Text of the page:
German operational art in Great War

German operational art received a technical window of opportunity when its gunners developed ways of using artillery as a precision instrument of neutralization instead of a blunt tool for blasting ground in the hope of hitting something important. Combined with the storm-troop tactics based on fire and movement by small groups that the infantry had been developing since 1915, they offered the possibility of a tactical breakthrough on a scale that would restore operational mobility and enable strategic objectives. A high command increasingly desperate for an endgame seized the moment.

The system as a whole was focused more on a Vernichtungsschlacht (breaking the enemy’s will by destroying its forces as quick as possible – v Moltke Elder’s approach) than a Gesamtschlacht (total battle that would begin with mobilization move through concentration, deployment and advance to contact, then culminate in a battle of envelopment built around flanking manoeuvres and flank attacks – v Schlieffen’s approach): emphasizing the British army, but neglecting the vulnerabilities in the railway network that kept it fed, supplied, and able to move troops. Once the initial attacks failed, objectives shifted almost at random. So did lines of operation. So did coordination among sectors.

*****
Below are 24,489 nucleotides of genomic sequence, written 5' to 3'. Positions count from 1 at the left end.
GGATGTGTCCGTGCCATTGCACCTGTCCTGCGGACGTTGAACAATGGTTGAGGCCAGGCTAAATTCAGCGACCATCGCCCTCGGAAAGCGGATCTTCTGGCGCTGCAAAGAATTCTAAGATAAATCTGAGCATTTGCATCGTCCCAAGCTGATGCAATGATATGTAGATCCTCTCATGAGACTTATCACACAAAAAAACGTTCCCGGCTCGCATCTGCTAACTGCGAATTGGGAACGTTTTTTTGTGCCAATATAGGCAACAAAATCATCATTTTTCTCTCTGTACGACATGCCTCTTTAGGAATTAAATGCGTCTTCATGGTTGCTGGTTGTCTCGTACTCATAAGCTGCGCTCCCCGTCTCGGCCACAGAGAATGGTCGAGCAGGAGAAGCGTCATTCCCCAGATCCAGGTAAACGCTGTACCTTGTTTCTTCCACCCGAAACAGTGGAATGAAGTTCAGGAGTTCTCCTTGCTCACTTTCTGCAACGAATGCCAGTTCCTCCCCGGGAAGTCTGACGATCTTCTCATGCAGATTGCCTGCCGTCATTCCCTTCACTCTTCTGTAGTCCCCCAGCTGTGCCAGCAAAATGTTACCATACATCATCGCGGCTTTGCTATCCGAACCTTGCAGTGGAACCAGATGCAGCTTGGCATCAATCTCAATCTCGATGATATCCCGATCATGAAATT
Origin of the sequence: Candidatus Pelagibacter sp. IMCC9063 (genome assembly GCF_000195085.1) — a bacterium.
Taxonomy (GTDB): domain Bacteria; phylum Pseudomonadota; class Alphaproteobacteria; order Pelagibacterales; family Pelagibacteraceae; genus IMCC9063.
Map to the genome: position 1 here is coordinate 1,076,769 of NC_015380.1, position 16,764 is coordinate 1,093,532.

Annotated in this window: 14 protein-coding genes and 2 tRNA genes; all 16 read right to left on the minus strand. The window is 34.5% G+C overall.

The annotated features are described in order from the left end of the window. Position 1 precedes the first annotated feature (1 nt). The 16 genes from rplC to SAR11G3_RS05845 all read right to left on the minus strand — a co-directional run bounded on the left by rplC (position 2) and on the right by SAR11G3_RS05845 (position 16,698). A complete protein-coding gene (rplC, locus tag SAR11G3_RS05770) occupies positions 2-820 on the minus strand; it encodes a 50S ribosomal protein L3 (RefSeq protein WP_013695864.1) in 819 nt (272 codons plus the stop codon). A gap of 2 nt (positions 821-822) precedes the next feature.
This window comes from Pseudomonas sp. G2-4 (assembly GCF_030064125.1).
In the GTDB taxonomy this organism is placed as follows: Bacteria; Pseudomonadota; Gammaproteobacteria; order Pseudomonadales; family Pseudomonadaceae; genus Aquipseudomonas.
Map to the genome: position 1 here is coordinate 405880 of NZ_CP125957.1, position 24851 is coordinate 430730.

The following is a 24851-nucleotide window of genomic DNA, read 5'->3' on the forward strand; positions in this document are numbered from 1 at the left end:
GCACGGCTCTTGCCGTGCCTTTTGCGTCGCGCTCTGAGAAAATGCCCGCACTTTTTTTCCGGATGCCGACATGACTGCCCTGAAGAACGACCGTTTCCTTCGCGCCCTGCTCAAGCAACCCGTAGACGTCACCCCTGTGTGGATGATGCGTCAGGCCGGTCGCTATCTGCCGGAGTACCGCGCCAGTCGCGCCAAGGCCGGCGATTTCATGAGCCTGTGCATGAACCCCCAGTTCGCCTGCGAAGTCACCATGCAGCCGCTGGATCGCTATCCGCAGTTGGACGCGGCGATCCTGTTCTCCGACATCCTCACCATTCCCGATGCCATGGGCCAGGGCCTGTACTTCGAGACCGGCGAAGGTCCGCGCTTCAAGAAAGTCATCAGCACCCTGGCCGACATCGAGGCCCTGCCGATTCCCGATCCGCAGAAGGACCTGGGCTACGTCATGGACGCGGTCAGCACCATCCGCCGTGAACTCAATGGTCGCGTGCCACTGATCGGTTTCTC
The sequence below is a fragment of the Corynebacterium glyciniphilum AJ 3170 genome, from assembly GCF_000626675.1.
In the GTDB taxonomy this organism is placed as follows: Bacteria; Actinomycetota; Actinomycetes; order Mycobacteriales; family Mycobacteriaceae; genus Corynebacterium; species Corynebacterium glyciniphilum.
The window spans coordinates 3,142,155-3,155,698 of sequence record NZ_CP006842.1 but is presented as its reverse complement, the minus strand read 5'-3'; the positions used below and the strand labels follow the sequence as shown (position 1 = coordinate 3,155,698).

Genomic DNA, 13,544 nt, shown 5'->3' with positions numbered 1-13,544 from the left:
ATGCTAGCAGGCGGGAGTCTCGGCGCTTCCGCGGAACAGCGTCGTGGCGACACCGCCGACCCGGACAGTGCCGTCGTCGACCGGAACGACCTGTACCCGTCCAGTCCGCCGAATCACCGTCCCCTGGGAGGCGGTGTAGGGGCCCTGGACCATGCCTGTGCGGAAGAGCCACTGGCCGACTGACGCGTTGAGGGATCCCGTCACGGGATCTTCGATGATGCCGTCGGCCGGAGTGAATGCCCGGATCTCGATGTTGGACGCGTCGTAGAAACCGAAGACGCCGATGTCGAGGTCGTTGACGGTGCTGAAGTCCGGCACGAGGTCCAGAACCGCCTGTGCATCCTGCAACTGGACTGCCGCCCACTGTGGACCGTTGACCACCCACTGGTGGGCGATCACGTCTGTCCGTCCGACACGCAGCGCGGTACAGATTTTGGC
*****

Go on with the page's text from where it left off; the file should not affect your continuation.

Failure to move the offensives to an operational level was tactical as well as conceptual. The artillery systems, brutally effective in the initial stages, lacked the organizational flexibility and the tactical mobility to keep pace with changing situations. Too many of its heacy guns were horse-drawn, and too many of the artillery teams had been weakened by hunger. The vaunted storm troopers eventually exhausted first their bag of tactical tricks, then themselves. The storm-troop principle of infiltration, bypassing strong points in the way water seeks the easiest path, generated a downward focus in which there were no objectives – just processes, ultimately leading nowhere in particular.

Source: J. Olsen, M. van Creveld. “Evolution of Operational Art”.